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It Happened in Silence by @KarlaMJay1 is a KU Event pick #historicalfiction #histfic #ku #giveaway
Title: It Happened in Silence
Author: Karla M. Jay
Genre: Southern Historical Fiction
Georgia 1921. Mute since birth, fifteen-year-old Willow Stewart has one task to complete—to leave her Appalachian homestead and find a traveling preacher and her brother, Briar. When a peddler kidnaps her, she escapes only to face an unjust arrest and penal servitude to an unscrupulous woman The laws are not on her side. Or her brother’s. How will they outsmart the corrupt system to make it home again?
Poppy is the first Luther in our family. My older brother Luther Junior died in a mining accident on Pigeon Mountain fifteen months ago. He was barely twenty. The explosion happened only six months after Poppy returned from France, sick and dog-tired.
After he was buried in the family cemetery on a high knob, the neighbor men left their handmade leather boots outside the cabin, covered with fresh earth from Luther Junior’s grave. I studied that dark dirt, stuck on the notion that it unfairly exchanged places with my brother. The black soil was free to watch the sunshine poke daggers of light through the morning fog while my brother was destined to darkness. I was only fourteen but learned an oak-size life lesson that day. In order to pack down the pain of losing a loved one, adults turn their talk to everyday concerns, such as how months of foggy mornings could rot through a birch outhouse faster than one bad winter.
Now our new Baby Luther isn’t with us anymore. Appears as if God wants only one Luther in this family.
Poppy is no hand-holder, but our arms touch on purpose as we cross the yard. Everywhere I look reminds me of Mama. The yellow roses she’s trained to climb a fence. The newly planted vegetable garden. Her favorite chair on the porch, with its slightly crooked rocker and pleasant creak creak on the old boards early in the mornings when she’s shucking something or knitting. Her hands always busy. Sassy, the goat Mama bottle-fed when Poppy told her to let it die, stands below the clothesline looking lost and confused. Where’s her morning scratch behind the ears? Mama’s blue gingham dress, the last one she wore before giving birth, hangs empty over the poor critter’s head.
I’m feeling as hollowed out as that piece of clothing.
The guests sit on their thin mattresses, spread out like horizontal headstones in the yard. Some folks are asleep. Others are smoking corncob pipes and trading stories. The woven scents of honeysuckle, fresh churned dirt, and cherry tobacco make me dizzy, and for a moment, the world blurs at the edges. I sense the guests’ eyes following me as I open the gate and coax out Jacca. They all know my purpose in leaving. To find a preacher to give Baby Luther a Christian send-off. But they don’t hear the prayer playing through my head.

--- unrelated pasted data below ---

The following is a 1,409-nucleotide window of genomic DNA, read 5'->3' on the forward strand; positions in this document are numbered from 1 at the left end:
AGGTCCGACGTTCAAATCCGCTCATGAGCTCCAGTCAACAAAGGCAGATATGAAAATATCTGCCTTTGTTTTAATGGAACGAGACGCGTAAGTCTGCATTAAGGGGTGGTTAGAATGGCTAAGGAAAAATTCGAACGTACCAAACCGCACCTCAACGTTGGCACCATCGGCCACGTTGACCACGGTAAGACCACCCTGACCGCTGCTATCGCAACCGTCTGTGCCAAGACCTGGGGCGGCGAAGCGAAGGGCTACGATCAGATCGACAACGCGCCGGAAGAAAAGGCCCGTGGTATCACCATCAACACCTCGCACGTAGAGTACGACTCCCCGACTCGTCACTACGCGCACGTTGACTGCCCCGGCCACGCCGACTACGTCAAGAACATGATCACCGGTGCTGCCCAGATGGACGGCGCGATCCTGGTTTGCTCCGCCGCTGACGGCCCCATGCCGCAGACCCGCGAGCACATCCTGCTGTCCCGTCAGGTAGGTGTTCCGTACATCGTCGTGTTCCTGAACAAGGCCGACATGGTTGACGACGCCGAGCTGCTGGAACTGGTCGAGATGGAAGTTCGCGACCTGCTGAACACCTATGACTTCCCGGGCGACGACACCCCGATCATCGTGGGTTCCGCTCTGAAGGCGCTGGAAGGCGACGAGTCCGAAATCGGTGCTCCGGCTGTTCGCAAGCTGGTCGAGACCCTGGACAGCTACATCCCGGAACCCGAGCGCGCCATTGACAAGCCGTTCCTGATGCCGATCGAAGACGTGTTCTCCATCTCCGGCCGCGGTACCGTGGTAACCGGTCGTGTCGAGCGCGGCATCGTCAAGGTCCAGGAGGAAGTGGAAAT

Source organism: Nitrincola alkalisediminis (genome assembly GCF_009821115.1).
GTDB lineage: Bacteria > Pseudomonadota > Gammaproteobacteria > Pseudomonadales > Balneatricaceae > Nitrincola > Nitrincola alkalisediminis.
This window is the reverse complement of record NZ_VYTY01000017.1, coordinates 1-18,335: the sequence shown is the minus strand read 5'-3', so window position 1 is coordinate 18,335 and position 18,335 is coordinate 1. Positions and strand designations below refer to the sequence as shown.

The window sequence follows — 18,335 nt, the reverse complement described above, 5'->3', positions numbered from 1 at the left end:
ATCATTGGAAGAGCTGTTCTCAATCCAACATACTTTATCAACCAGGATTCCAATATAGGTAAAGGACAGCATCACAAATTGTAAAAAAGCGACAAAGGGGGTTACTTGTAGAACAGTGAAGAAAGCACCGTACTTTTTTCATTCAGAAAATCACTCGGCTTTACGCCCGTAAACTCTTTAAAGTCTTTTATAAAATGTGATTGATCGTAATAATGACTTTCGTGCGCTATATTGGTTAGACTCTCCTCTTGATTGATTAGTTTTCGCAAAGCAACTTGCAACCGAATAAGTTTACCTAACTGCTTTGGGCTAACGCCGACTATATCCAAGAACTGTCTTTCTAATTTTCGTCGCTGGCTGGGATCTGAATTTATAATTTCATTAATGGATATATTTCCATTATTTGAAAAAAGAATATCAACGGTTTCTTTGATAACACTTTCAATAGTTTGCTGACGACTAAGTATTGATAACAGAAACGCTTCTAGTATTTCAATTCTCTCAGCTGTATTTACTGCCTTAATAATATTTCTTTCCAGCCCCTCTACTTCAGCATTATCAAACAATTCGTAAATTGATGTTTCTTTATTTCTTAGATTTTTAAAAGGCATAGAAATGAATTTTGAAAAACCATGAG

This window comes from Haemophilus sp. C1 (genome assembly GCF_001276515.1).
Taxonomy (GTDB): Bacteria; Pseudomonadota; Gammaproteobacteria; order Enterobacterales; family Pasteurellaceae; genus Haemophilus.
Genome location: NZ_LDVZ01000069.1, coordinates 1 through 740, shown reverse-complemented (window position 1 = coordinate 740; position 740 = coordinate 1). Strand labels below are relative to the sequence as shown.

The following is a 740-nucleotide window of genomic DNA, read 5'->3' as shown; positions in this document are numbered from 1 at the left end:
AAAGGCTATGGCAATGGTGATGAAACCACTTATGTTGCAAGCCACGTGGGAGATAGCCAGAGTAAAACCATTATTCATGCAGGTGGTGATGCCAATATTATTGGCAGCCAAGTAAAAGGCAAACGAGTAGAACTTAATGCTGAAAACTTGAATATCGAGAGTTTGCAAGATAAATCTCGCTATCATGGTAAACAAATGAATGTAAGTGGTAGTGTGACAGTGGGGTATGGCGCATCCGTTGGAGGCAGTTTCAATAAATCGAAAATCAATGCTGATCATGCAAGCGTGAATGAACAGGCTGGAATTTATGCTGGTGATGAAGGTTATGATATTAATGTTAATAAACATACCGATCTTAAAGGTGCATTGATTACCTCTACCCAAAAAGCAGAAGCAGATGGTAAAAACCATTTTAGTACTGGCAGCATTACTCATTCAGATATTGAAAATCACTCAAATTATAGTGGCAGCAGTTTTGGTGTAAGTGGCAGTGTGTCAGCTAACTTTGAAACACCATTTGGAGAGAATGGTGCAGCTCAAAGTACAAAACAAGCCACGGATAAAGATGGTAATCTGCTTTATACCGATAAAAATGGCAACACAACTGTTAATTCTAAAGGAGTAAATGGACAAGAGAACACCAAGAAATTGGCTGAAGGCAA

I pray that if I ride fast enough, using one of the skills God granted me, nothing will happen to Mama while I’m gone. Burrowed deep inside my heart, a tiny voice, one I don’t recognize, speaks in golden tones. It says Mama won’t pass with all of her children home and by her side. It’s why I’ve secretly vowed to find Briar, even though his parting words to Poppy were that he’d never set foot on our homestead again. Perhaps time has picked away his feeling of scorn.
Slipping the sack’s long drawstring over my head and across one shoulder, I climb onto Jacca’s back. I touch my necklace, return Poppy’s wink, and head off Moss Lick Knob, or as our kinfolk call it, Stewart Mountain.
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We cheer for a mute mountain girl as she navigates the perils outside her holler in search of her brother who is serving time on a chain gang. Told between three main characters, Willow, her brother Briar, and Ardith, a leader in the women’s KKK, there seems to be little hope that she and Briar will ever return home. Readers mention their astonishment at little-known facts from 1921 such as people bought and sold babies without a smidgen of guilt, the women’s KKK grew to number in the millions, and a fellow could do time on a chain gang for walking without a purpose.
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Karla M. Jay is the award-winning author of When We Were Brave, It Happened in Silence, and The Puppet Maker’s Daughter. She started to write books when she was seven. When she's not writing, she's reading, gardening, playing with her dog, or traveling to new places with her husband to try to find a story that has never been told.
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